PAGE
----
Have you overpaid stamp duty? How you can reclaim the tax
Stamp Duty Land Tax (SDLT) is a fixed tax paid by property buyers in England, Wales and Northern Ireland. Most people use a solicitor or legal conveyancer to act for them, but it’s the buyer’s responsibility to pay any SDLT. In Scotland, it’s called the Land and Buildings Transaction Tax (LBTT).
The stamp duty rates are currently set at the following thresholds: no tax on house purchases up to the value of £125,000, 2% tax for purchases between £125,001 and £250,000, 5% between £250,001 and £925,000, 10% between that and £1.5m, and 12% for everything above.
That seems straightforward but stamp duty has undergone a number of changes since it was first introduced in 2003. SDLT experts, Cornerstone Tax, says stamp duty has been subject to more alterations than any other comparable tax.
The most recent took effect in April 2016 where a 3% surcharge was applied to the purchase of second homes, and in December 2014, the government announced the rates would be reformed from a slab system to an incremental system.
Given all the changes, Cornerstone says the legislation governing it is full of exceptions, exemptions and reliefs covering the vast variety of property types and property buyers.
As such, it is perhaps no surprise to note that HM Revenue & Customs (HMRC) has refunded £127m of stamp duty to second-homeowners since the surcharge was introduced: 6,800 additional property refunds totalling £80m were paid in 2016/17 with a further £47m repaid in Q2 2017. In total, HMRC had to give refunds on 10,700 transactions at an average cost of £11,869 each.
Under the replacement main residence rule, people who buy a second property without selling the first must pay higher stamp duty upfront. If they sell the former home within three years, they are eligible for a refund.
Cornerstone predicts more than £3bn has been overpaid in stamp duty in 2015/16. David Hannah, principle consultant and founder of Cornerstone, explains: “The law around SDLT is incredibly complex and many advisors who help consumers evaluate how much they should pay are trained only to differentiate between residential and commercial property.
“They simply aren’t familiar with the intricacies of the law’s evaluation criteria, which has led to many consumers being mis-advised unintentionally. There are a number of other reasons why people have overpaid; it’s not always a misinterpretation of the 3% surcharge.”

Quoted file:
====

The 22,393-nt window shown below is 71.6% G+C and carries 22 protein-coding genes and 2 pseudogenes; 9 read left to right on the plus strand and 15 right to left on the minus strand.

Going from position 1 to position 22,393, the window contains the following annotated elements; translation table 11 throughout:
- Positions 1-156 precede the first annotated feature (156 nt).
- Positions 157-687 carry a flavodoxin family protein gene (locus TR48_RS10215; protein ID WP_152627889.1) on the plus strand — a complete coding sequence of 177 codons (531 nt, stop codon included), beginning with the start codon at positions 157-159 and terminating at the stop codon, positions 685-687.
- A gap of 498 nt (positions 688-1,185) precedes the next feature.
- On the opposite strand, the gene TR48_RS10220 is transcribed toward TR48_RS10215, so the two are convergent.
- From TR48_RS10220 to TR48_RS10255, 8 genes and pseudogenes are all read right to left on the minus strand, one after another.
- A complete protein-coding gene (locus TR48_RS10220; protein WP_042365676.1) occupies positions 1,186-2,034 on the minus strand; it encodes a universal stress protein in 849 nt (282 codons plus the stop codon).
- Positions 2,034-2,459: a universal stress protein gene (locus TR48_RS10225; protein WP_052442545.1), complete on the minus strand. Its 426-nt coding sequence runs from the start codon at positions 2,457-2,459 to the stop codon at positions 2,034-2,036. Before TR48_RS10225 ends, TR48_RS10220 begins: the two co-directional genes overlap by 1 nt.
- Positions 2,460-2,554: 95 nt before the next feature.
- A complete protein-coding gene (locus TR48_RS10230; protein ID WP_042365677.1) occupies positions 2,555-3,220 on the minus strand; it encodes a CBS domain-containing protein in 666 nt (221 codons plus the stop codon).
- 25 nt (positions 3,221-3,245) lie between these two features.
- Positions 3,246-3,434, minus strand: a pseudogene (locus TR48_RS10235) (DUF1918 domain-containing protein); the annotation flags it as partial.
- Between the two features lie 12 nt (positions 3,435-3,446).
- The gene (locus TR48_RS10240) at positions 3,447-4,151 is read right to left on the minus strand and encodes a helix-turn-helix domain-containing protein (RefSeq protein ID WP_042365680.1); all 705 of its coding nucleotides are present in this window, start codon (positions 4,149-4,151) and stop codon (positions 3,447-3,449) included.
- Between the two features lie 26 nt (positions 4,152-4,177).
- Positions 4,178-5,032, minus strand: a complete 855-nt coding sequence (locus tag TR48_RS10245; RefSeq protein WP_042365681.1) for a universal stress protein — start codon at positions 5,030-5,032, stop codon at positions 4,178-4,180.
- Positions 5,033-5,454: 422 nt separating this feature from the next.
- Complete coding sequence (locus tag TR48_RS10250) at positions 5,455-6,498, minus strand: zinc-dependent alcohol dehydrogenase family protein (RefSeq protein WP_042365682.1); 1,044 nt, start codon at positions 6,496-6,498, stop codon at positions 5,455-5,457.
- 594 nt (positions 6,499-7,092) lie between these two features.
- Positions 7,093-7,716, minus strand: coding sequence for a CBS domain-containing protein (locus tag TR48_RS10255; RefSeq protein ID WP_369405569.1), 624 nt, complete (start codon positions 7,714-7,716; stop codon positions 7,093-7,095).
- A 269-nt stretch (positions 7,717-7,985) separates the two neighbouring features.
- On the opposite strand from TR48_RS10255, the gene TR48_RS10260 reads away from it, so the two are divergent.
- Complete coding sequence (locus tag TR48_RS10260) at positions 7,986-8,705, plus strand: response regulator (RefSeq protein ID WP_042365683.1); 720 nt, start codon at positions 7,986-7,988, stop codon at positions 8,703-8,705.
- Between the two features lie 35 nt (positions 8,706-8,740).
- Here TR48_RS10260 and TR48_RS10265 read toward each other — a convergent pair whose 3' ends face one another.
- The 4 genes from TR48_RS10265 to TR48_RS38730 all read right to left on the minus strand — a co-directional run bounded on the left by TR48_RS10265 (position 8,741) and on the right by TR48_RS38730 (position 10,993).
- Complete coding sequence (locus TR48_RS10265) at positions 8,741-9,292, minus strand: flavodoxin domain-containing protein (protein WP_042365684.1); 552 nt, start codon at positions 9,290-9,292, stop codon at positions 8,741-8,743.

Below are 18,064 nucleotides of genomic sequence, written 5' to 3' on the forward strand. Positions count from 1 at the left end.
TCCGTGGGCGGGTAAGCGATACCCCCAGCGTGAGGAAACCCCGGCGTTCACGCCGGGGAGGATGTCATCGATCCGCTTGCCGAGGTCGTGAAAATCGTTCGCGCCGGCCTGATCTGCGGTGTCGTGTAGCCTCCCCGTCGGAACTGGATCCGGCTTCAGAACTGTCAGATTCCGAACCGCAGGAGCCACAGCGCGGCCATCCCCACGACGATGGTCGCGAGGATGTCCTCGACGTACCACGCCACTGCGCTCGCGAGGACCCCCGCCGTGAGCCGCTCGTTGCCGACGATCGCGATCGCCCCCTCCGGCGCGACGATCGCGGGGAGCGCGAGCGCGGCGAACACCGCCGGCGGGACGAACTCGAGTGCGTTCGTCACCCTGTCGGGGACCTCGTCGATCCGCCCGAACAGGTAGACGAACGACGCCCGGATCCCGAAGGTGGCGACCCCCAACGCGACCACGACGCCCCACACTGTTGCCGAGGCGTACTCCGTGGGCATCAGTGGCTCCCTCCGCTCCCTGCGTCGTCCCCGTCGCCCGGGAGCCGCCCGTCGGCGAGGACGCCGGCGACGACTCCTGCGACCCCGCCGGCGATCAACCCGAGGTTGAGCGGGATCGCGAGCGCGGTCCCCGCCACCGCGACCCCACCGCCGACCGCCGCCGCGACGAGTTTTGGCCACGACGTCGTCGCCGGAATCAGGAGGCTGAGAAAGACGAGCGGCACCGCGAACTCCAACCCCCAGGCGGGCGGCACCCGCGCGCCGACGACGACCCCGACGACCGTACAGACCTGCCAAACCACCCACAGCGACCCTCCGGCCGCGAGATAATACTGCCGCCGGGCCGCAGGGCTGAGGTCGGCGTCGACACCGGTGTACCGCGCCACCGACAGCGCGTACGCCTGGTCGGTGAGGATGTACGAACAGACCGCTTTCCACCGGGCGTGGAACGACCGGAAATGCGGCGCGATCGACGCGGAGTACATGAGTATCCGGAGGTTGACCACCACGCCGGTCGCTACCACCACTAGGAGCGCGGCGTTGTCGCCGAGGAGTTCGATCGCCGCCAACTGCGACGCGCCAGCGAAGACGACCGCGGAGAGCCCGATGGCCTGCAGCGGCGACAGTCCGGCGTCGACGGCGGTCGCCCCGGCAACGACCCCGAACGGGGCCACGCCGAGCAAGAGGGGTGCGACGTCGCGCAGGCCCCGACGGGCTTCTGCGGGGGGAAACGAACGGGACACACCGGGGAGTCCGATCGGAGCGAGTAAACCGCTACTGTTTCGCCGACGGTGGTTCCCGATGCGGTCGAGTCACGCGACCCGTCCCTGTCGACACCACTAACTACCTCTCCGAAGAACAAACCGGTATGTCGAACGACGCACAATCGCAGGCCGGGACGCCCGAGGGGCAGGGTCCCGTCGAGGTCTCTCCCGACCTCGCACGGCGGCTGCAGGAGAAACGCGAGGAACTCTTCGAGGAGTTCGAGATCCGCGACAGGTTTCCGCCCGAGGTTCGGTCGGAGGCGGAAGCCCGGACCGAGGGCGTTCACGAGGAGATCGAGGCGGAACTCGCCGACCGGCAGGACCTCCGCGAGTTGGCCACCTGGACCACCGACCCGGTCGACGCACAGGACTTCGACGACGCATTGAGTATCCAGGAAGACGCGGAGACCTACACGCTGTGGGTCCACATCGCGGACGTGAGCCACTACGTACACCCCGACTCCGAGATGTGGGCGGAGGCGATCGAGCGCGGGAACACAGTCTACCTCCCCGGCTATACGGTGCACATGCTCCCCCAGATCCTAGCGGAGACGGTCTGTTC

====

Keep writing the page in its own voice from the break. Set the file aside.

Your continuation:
In one case handled by Cornerstone, a sole flat buyer named his girlfriend as a guarantor and borrower on the mortgage. He was incorrectly told that as his girlfriend already owned a separate property, he was liable for the 3% surcharge. This meant he was billed £14,000 for stamp duty. The correct bill was £5,000, a £9,000 difference.
Hannah says: “It’s a common misconception that being on the joint title or mortgage of a property means you have an ‘interest’ in it but this isn’t the case. This is also a good example of how confusion on SDLT hinders parents trying to help children onto the property ladder, a common route to market among first-time buyers. The difference between paying £14,000 or £5,000 in SDLT could well be the deciding factor on whether someone was able to go ahead with the up-front costs of a property purchase or not.”
How to check and reclaim overpaid stamp duty
HMRC states buyers have 12 months from the filing date to amend any returns, including if a change means you’ve paid too much tax.
After 12 months, mistakes can’t usually be corrected but the deadline for claiming back overpaid tax is four years from the effective date of the transaction. This means it’s possible to claim back overpaid SDLT from as far back as August 2013, according to Cornerstone.
The first thing to do is to find out how much SDLT you paid – you can contact your solicitor to find out the amount if you don’t know it already. You need to claim the refund by writing to the Stamp Duty Land Tax Office, quoting the UTRN. You’ll need to include a copy of the original SDLT return with your claim along with the following:
- An explanation of why you think you overpaid
- State which parts of the SDLT are wrong
- Give revised figures and confirm the amount of refund due
- Confirm who should be repaid (you’ll need to give permission for the money to be paid to someone else).
Cornerstone provides a SDLT refund service, giving customers free advice. However, it works on a no-win, no-fee basis, charging a fee of 25% of the sum refunded so if you’ve the time, inclination and patience, it could prove more financially rewarding to handle the process via HMRC yourself.